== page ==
Ransomware attacks is a special type of malware that encrypts data and holds it hostage until the ransom is paid. A user or organization cannot access the data and in order to get back the access they have to pay a demanded sum of money.
In recent years the cybercriminal ecosystem that operates ransomware has become a growing threat to large enterprises and companies demanding cosmic sums of ransom. Though the implementation details of ransomware work may vary from one variant to another, the general principle of work consists of three steps: to gain access to a target system, encrypt the files there, and demand a ransom from the victim.
How Do Ransomware Attacks Work?
Step 1. To Infect and Distribute Malware
In the case of ransomware its operators tend to choose only specific vectors to infect future victims. One of the most obvious ones is phishing emails. It can be a malicious attachment that has a built-in downloader or the email may contain a malicious link that will redirect a victim to a website hosting ransomware. If the victim falls for the phishing email the ransomware will be downloaded and executed on the targeted machine.
Another thing that ransomware actors highly exploit is the Remote Desktop Protocol (RDP). With the abuse of this service, an attacker can directly download the malware and execute it under control. But there are also rare and interesting cases like the EternalBlue vulnerability exploited by WannaCry ransomware.
Step 2. To Encrypt Data to Protect Yourself
After accessing the system, malware begins to encrypt the files. But it needs to be added that most ransomware variants tend not to encrypt system vital files in order to keep the system stable. In addition, some variants will also delete backup and shadow copies of the files to make it impossible for the victim to recover them without the decryption key that ransomware operators promise to provide after the ransom is paid.
Step 3. Ransom Demanding
Once the files get encrypted the ransom note is presented to the victim. It will ask for a certain amount of cryptocurrency to pay to unlock the files. The ransomware will also place the note either in the background or in the file directory to make sure the victim sees it.
That’s a general way ransomware works but some variants will have other additional techniques to make chances of money extortion more successful like double extortion when the ransomware operators not only encrypt files but also steal them to have the additional pull when negotiating for money to be paid.
How to Prevent Ransomware Attacks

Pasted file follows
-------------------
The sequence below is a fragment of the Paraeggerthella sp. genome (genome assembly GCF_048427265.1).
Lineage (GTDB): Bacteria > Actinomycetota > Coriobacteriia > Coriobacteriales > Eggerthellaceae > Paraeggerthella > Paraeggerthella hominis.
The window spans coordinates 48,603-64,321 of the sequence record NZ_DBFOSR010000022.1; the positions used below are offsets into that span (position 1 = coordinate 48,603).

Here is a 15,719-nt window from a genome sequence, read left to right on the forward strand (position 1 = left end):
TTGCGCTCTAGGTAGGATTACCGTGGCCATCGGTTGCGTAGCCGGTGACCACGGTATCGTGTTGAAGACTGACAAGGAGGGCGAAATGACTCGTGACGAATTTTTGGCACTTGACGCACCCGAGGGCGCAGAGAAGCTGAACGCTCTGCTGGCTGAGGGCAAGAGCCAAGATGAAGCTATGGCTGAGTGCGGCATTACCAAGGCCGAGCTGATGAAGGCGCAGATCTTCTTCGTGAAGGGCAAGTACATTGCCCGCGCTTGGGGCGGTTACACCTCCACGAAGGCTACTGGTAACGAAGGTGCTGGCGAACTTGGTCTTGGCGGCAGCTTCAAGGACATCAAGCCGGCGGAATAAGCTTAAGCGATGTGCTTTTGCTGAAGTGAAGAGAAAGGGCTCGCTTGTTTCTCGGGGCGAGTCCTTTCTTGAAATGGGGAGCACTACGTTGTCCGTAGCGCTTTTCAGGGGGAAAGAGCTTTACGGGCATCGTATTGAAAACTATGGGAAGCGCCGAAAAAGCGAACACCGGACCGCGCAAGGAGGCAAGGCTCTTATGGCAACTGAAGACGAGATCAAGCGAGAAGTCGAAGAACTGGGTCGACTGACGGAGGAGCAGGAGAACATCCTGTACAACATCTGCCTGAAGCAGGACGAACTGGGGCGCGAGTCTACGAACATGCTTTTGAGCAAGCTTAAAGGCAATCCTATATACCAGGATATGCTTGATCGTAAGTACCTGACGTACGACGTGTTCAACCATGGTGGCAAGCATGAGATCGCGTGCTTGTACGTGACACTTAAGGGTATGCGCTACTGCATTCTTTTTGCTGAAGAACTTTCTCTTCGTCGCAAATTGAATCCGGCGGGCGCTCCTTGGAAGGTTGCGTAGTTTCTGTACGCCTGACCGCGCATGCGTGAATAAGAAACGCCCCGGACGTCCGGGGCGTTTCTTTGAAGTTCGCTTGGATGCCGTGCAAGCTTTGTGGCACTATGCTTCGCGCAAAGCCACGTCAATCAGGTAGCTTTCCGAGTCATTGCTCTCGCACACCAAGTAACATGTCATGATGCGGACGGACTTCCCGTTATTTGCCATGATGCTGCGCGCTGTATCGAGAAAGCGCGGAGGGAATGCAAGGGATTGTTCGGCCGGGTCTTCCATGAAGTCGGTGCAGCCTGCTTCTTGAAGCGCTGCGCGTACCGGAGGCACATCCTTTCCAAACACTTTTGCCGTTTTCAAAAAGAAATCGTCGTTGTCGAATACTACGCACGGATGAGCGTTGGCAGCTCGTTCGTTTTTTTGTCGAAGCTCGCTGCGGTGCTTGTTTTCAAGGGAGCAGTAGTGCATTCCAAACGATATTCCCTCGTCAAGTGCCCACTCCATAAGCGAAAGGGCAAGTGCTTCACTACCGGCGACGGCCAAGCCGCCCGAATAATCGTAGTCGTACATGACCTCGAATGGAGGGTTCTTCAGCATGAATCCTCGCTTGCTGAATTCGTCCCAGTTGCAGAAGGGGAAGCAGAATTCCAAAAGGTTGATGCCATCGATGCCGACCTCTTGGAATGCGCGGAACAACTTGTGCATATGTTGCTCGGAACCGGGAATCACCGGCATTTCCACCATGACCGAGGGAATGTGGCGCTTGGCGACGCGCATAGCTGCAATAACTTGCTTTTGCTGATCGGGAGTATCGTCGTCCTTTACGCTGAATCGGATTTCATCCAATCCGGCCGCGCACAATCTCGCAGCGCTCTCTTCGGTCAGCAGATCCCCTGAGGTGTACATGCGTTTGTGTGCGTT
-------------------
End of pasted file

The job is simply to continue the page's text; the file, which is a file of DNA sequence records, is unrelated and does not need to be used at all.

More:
How fierce and stealthy ransomware can be – you can avoid them by following simple rules of proper cyber hygiene. As how the old saying goes “It’s better to prevent the problem than deal with it”:
- Use only known trusted download sources. Download files or media only from the websites that you know for sure can be trusted. Also, don’t forget to look up the padlock icon in the address bar of your browser. It verifies connection security.
- Exercise special caution because it’s possibility of high risk when looking for something on the internet to download you can end up having ransomware on your machine.
- Regular update of your operating system and programs. The regularly updated programs and operating systems make it harder for threat actors to exploit any known vulnerabilities. When you do the updates, see if you do the latest of them.
INFORMATION FOR DISTRACTION: It is very important to research this topic in order to know the basic tips for preventing malware injection and data leakage. Internet security is important for users.
- Don’t use any unknown USB sticks. Make it a habit not to use any unknown USB sticks. Just a simple rule not to connect anything suspicious to your computer.
- Do not open suspicious-looking email attachments and click on strange links. This rule is especially true about any unexpected emails that you`ve received in your mailbox or a messenger. Look carefully if there might be anything strange about the message. Do not open it right after you receive them. Never haste to open attachments – most often, they’re act as carriers for malware.
- Do not disclose your personal info. Avoid sharing much of your personal information on the internet. Ransomware operators might use it to phish you with emails specifically tailored which means they will be based on the info provided by the future victim online.
- Even though new ransomware variants appear constantly and it’s sometimes hard to keep track of all of them, they all share some common characteristics that make them ransomware.
TOP Ransomware Viruses: Ransomware Attacks Examples
They use similar tactics to target the users and hold their data hostage. The very first ransomware variant got the attention of the public in 2013 and since then this type of malware has been on the rise attacking large enterprises and companies demanding ever-whooping sums of money. So, how to decrypt ransomware?
Below we present you with the list of the top ransomware attacks that you should be especially beware of:
Makop Ransomware – What is it?
The malware appeared for the first time in 2020 and the last time was seen in 2021. It targets multiple countries and multiple industries. The same as with other ransomware it encrypts the files and demands a $250 worth of bitcoin ransom.
NOTE:The ransom note contains several FAQs to inform a victim what has happened, how to retrieve files and more importantly how to contact authors.
Its operators target their victims by a method of “spray-and-pray” distribution campaigns, something like spam or cracked versions of popular apps. In case of non-payment, you lose the data. To avoid getting your files encrypted with this malware do regular scans of your computer.